Adapting to Burn Fat as Fuel

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Alex Hutchinson

New data highlights the pros and cons of a low-carb approach.

I just got back from the American College of Sports Medicine annual meeting, so my notebook is loaded up with material from lots of interesting talks and posters, which I’ll be blogging through over the next few weeks. Some of the results, particularly from posters, are considered preliminary—i.e. they haven’t been peer-reviewed yet—so consider this a preview of results that will likely be published over the next year or so.

First up, a look at some early data from Jeff Volek’s FASTER study. He and his colleagues brought in 20 elite ultrarunners to their lab at the University of Connecticut (Volek has since moved to Ohio State): 10 runners following a traditional high-carbohydrate diet (on average 58 percent carbs, 15 percent protein, 28 percent fat), and 10 following a low-carb, high-fat diet (11 percent carbs, 19 percent protein, and 71 percent fat).

The headline result, presented in a poster by Patrick Davitt, is rates of fat oxidation, testing the claim that adapting to a high-fat diet will teach your body to burn fat at much higher rates than typically observed. Sure enough, during a progressive treadmill test to exhaustion, the high-fat group was able to burn fat at a rate of 1.54 grams per minute, about 50 percent higher than the high end of normal, compared to a maximum rate of 0.67 grams per minute in the high-carb group. The high-fat group also reached their maximal rate of fat burning at a higher relative intensity (70.25 percent of VO2 max) than the high-carb group (54.89 percent of VO2 max), which means they’re able to run faster while still burning fat at a high rate.

Another poster from the same study, presented by Catherine Saenz, found no significant differences between the groups in testosterone levels before, during, and after a three-hour run. Baseline levels were 11.3 nmol/L in the high-carb group (with 95 percent between 7.4 and 15.2) and10.2 nmol/L (7.0 to 13.4)  in the low-carb group.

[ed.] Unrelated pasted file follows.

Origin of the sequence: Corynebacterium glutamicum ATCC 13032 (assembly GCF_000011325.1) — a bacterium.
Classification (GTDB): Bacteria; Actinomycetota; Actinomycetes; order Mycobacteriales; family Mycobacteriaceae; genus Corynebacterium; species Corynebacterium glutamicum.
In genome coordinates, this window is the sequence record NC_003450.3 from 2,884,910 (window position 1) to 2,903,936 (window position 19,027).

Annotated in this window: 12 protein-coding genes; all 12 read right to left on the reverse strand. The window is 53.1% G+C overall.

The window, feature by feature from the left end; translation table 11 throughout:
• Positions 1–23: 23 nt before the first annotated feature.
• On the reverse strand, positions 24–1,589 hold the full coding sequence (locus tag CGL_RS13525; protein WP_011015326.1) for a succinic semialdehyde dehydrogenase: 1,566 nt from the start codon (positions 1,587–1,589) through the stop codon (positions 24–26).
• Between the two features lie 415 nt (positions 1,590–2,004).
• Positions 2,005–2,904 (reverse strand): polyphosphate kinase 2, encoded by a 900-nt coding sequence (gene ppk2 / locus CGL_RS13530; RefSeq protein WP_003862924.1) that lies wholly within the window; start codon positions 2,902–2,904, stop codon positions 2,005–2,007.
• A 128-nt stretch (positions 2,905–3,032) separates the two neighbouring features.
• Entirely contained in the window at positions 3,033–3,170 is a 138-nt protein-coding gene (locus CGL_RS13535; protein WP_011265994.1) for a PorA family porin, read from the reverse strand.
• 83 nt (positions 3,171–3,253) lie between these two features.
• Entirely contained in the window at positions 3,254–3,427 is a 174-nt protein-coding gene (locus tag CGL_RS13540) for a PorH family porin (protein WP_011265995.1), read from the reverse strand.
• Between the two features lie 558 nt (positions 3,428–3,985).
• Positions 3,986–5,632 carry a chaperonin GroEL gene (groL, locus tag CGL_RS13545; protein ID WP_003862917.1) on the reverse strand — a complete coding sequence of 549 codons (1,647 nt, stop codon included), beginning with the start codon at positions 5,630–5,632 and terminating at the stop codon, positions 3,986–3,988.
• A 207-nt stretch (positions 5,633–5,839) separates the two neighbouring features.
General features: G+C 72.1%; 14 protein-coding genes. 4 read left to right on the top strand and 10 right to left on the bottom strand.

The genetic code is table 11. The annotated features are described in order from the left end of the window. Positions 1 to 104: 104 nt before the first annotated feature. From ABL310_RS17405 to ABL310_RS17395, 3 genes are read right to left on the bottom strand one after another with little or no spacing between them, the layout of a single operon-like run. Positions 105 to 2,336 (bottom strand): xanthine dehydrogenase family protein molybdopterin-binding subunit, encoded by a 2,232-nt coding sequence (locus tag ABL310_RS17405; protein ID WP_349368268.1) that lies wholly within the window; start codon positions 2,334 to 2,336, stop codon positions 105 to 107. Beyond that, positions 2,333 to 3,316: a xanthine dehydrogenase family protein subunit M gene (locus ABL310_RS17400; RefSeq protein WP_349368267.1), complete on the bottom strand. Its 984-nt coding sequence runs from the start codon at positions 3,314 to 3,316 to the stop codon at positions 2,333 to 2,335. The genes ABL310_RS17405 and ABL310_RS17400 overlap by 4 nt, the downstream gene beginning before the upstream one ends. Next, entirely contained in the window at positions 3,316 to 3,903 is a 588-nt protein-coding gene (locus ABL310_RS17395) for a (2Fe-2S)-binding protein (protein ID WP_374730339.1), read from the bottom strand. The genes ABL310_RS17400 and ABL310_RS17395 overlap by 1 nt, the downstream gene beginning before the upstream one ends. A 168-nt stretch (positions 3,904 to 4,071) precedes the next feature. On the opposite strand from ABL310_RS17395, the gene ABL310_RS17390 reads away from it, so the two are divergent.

Of course, there’s a flip side to fat adaptation. The high-carb group was able to burn carbs at a higher rate: 7.83 g/min versus 5.65 g/min. Which is better? That might depend in part on whether you’re able to ingest carbs while running without any problems.

Another interesting point to consider is how quickly you need energy. The faster you run, the faster you need to supply your muscles with energy. For a 100-meter sprint, you won’t be burning any fat. Same goes for an all-out mile. The longer (and slower) the race, the more you’ll be able to rely on fat. Trent Stellingwerff, of the Canadian Sport Institute – Pacific, tweeted out an interesting slide from a talk he and Louise Burke gave at the conference:

rw art burn fat

Trent Stellingwerff @TStellingwerff Twitter

On the right, the graph shows the number of calories per hour you can get by burning 1.54 grams per minute of fat (the figure from the fat-adapted runners in the FASTER study), and compares it to the caloric demands of an elite marathon or Olympic road cycling race. By his calculations, that calorie rate is sufficient for a 60-kilogram (132-pound) marathoner to run just over three hours. As noted, the longer the duration of the event, the closer you get to being able to meet your caloric needs with fat, which is why ultrarunners have been the most enthusiastic adopters of the high-fat approach.

Stellingwerff also presented a nutritional case study from three very elite ultramarathoners (unofficially, the subjects were Rob Krar, Max King, and… not sure who the third one was). On average, during 100-mile races they reported consuming 76 grams per hour of carbohydrate along with “minor” amounts of fat and protein, for a total of 333 +/- 110 calories per hour. That’s a total of more than 5,000 calories of carbohydrate during a 16-hour race, which, as it happens, is right in line with the recommendations of conventional sports nutrition. It certainly seems to work well for Krar and King.

The bottom line? It’s good to have research on this topic, rather than just anecdotal reports. For elite athletes in the vast majority of contexts, I remain skeptical that a low-carb approach is useful. But I do think the region on the far right of Trent’s graph above is interesting: once you get to Ironman durations and beyond, the numbers start to look a little more reasonable. And in contexts where refueling is difficult (e.g. long wilderness expeditions), it’s an intriguing idea.

 

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